How did you get involved in science?
In school, I was fascinated by the fact that no matter how much you learned about chemistry, there was always so much more to learn. You´ll never get bored! Growing up with a father who was a chemist, also encouraged me toward science.
What type of work are you involved in?
I work as an analytical chemist at the Swedish National Food Agency (NFA). My main work is to develop multi-residue pesticide methods that are used in routine monitoring control. During the last few years we have developed an alternative extraction method based on ethyl acetate. The Swedish ethyl acetate method or SweEt method is available as an NMKL-method (Nordic Committee on Food Analysis) “Pesticide residues analysis in food with ethyl acetate extraction using gas and liquid chromatography with tandem mass spectrometric determination” (NMKL 195, 2013). The major advantages of SweEt are that it´s fast, easy and applicable to direct injection of ethyl acetate in LC-MS/MS as well as GC-MS/MS and, thus requires negligible sample work up.
Apart from that, I develop methods for analytes in the area of Food Contact Materials (FCMs).
The scientific level of competence needs to be high and up-to-date since the NFA is the National Reference Laboratory (NRL) for pesticides and FCMs.
The NFA has some interesting ideas about food fraud which we hope will have a big impact on our laboratory and future work. Another important area for method development is the analysis of drinking water for which we´re planning to implement the Orbitrap technology.
Why did you decide to evaluate LC-Orbitrap Technology?
I attended the Thermo Fisher Scientific 1st International Symposium on Recent Developments in Pesticide Analysis in Prague in 2015. Primarily because we were interested in the ability to be able to do quantitative target analysis for the analytes in our routine scope, and in addition, screen for unexpected pesticides all in the same run. That gives a more efficient workflow instead of analysing the routine scope on LC-MS/MS and separately looking for unknowns with HRAM technique.
At the Symposium I had the opportunity to gain a better understanding of the capabilities of the Orbitrap technology from presentations by recognized experts including, Hans Mol, Prof. Amadeo Fernandez-Alba and Jana Hajslova. Also, I have read a number of articles in the peer reviewed literature from Hans Mol, Amadeo Fernandez-Alba and Jon Wong. It seemed to me that the Orbitrap technology, as well as the software is far more interesting and easy-to handle than our LC-Q ToF. I guess you could say that after the symposium we had great expectations that an HRAM instrument would really work in routine analyses.
So I guess I have to ask if the Orbitrap is living up to your expectations?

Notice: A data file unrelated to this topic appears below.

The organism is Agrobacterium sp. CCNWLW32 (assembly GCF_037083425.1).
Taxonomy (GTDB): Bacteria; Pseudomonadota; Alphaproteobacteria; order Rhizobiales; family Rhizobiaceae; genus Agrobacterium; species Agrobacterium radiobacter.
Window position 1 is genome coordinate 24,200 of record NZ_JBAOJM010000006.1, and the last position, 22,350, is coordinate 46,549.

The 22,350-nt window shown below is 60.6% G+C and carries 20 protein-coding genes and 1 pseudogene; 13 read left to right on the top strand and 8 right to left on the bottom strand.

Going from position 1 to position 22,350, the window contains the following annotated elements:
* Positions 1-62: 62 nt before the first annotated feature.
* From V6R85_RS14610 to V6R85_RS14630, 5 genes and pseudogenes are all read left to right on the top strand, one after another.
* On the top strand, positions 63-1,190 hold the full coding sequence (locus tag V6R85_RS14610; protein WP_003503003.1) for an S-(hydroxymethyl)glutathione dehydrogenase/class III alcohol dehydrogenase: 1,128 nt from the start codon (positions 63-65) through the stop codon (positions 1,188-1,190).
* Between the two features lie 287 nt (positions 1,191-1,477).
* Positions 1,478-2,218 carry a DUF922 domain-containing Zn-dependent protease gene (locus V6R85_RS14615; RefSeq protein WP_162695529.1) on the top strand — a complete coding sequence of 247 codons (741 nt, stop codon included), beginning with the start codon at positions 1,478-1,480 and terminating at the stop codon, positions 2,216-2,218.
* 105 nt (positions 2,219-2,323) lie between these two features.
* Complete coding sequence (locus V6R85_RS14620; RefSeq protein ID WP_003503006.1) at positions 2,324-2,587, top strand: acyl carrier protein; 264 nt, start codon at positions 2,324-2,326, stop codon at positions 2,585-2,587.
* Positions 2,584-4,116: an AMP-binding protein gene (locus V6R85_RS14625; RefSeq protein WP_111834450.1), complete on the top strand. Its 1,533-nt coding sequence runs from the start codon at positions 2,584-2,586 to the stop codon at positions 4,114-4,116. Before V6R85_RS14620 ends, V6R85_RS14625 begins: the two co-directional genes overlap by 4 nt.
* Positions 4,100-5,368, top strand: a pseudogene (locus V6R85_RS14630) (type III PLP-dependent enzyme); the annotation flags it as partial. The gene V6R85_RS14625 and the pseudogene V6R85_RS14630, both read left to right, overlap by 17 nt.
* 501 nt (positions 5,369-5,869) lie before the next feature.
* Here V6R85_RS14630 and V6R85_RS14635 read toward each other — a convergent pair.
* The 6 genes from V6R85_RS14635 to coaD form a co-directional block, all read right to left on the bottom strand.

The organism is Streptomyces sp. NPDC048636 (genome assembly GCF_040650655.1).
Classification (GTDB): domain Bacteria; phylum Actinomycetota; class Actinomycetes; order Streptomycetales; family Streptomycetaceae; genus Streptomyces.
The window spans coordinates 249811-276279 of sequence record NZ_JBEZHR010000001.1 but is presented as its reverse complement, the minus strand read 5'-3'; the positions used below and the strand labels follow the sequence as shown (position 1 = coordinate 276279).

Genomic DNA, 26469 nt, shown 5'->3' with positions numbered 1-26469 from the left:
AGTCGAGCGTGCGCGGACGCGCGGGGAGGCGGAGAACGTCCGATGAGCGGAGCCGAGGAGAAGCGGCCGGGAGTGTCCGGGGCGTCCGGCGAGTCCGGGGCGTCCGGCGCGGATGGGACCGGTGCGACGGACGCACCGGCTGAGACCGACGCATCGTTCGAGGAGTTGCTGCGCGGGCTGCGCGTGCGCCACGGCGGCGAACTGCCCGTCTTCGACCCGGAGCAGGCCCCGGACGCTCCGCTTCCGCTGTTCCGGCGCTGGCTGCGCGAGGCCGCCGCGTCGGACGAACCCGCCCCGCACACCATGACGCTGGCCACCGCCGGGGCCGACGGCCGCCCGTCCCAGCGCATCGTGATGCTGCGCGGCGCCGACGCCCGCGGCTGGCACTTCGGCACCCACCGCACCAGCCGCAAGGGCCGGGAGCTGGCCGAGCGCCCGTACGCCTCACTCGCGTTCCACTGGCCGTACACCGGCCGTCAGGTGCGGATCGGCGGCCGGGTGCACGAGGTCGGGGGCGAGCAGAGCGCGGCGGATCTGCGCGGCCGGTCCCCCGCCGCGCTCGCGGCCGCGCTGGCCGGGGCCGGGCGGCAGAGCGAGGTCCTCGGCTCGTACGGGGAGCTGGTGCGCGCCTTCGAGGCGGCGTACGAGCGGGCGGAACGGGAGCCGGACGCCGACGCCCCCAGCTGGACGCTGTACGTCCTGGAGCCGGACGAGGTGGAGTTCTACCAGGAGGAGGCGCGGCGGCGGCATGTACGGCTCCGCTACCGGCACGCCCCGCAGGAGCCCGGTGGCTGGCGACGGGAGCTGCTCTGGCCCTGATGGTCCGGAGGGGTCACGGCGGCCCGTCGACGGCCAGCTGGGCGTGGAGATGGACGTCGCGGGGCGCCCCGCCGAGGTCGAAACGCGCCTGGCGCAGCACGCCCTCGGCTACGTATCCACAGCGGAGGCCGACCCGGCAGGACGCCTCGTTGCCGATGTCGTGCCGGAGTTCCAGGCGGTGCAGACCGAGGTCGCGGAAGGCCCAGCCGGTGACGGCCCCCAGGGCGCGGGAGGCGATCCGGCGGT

Like what you are learning?
Yes! We´re still in the beginning of our work, on the Q Exactive Focus mass spectrometer, but it seems very promising.
Calibration curves with very good correlation factors for several compounds down to 0.001 mg/kg (0.0005 µg/ml). The TraceFinder software with the Compound Database gives a good structure and overview, easy to handle and to work with.
With LC-MS/MS technology there are limitations in the number of analytes that can be included in the acquisition method. Therefore, to cover the full scope, the method is divided into two separate runs. With the Orbitrap technology there are no such limitations so it is much more efficient.
One interesting aspect has been the variable data-independent acquisition (vDIA) mode which provides fragmentation data in a limited m/z range which helps in the analysis of complex matrices, and enables compliance with the SANTE guidelines for pesticide identification. It also helps with retrospective analysis of unexpected residues.
However we still have a lot to learn before we can realize the full capabilities of the Q Exactive Focus Orbitrap instrument.
What do you think the future holds?
It is exciting! In addition to pesticides, our laboratory also analyses mycotoxins, veterinary drugs, vitamins, acrylamide and other small molecules that would be interesting to investigate using the different acquisition modes and also and to evaluate the benefits of reviewing data retrospectively for these other residues and contaminants.
You seem to be having fun with the Orbitrap, how do you relax away from work?
I truly love sports, athletics and football! I’ve been a football coach for 10 years, love it but I’m trying to cut it down so I have more time for late nights with the Orbitrap.
Susanne, thank you for sharing your Orbitrap experience with me and we look forward reading more about your work at upcoming conferences and publications.